Lonely journey to raise awareness

By Daniel Hughes

Tocumwal played host last week to a unique guest who is paddling the full 2400kms of the Murray River to help people voice their struggle with depression.

Marc Nieuwenhuys, 43, was clinically diagnosed with depression seven years ago and has embarked on his quest to help people open up publicly or personally about their own fight with depression.

His three month river journey originated when he was kayaking with friends and they noticed a blue marker indicating how far there was to the river’s mouth.

He quickly stated, ‘‘I’m going to do that’’.

‘‘It just sort of happened; as soon as I had the idea, I knew I was going to do it. I couldn’t have never predicted what happened next,’’ Mr Nieuwenhuys said.

‘‘It’s not so much about raising awareness, there’s plenty of awareness out there. The biggest thing I can see is that taking the next step is talking about it and being open with yourself and others.’’

Mr Nieuwenhuys is undertaking his journey completely unassisted, without a support crew and is camping along the banks of the Murray River each night though he said couldn’t have done it without the support of his social media followers and wife, Natalie.

‘‘I’m completely on the river now, staying on the beach as I go. I’ve had overwhelming support of followers and people offering to help me,’’ he said.

‘‘Since starting out on my journey there’s been this profound kindness and generosity not only extended to myself, but to those around me.’’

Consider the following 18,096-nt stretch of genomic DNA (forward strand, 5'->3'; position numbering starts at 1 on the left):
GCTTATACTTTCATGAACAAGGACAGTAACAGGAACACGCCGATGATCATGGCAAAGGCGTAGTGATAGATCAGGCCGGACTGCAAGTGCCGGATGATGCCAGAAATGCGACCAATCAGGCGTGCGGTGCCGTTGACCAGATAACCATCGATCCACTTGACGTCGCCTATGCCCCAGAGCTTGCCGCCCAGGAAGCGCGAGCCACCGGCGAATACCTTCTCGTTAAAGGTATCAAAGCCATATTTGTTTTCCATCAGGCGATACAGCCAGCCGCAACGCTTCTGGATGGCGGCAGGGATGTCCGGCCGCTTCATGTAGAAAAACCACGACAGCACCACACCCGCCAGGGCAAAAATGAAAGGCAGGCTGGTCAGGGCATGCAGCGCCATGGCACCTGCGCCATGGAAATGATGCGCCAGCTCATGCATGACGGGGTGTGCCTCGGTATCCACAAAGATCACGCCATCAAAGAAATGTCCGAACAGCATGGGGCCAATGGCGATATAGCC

Last Thursday, September 12, he paddled into Tocumwal to stop for lunch and a break and was met with gifts and a lot of support.

‘‘I pulled into Tocumwal expecting to just have a short stop and was met with fruit cake, chocolate and a number of people who wanted to tell me how much I’ve helped them get through their own demons,’’ he said.

‘‘It’s been like this everywhere; I’ve had a tremendous impact on people’s lives without even originally setting out to do so.’’

Mr Nieuwenhuys has utilised media and supporting technology where possible to project the popularity and reach of his journey.

To record his journey and monitor his physical, emotional and mental health, Mr Nieuwenhuys has also started writing a book.

He estimates it will take 2 million paddle strokes and three months to reach his final destination at Goolwa SA.

‘‘We’ve spent three months in the lead up with our dehydrating machines working around the clock,’’ he said.

‘‘I carry three weeks worth of food with me, as stored hot meals and a snack bags for each day. When I get low my wife posts a food drop to fill me up with meals again.’’

Follow the journey by visiting or visit the Talking About A Lonely Journey Facebook page.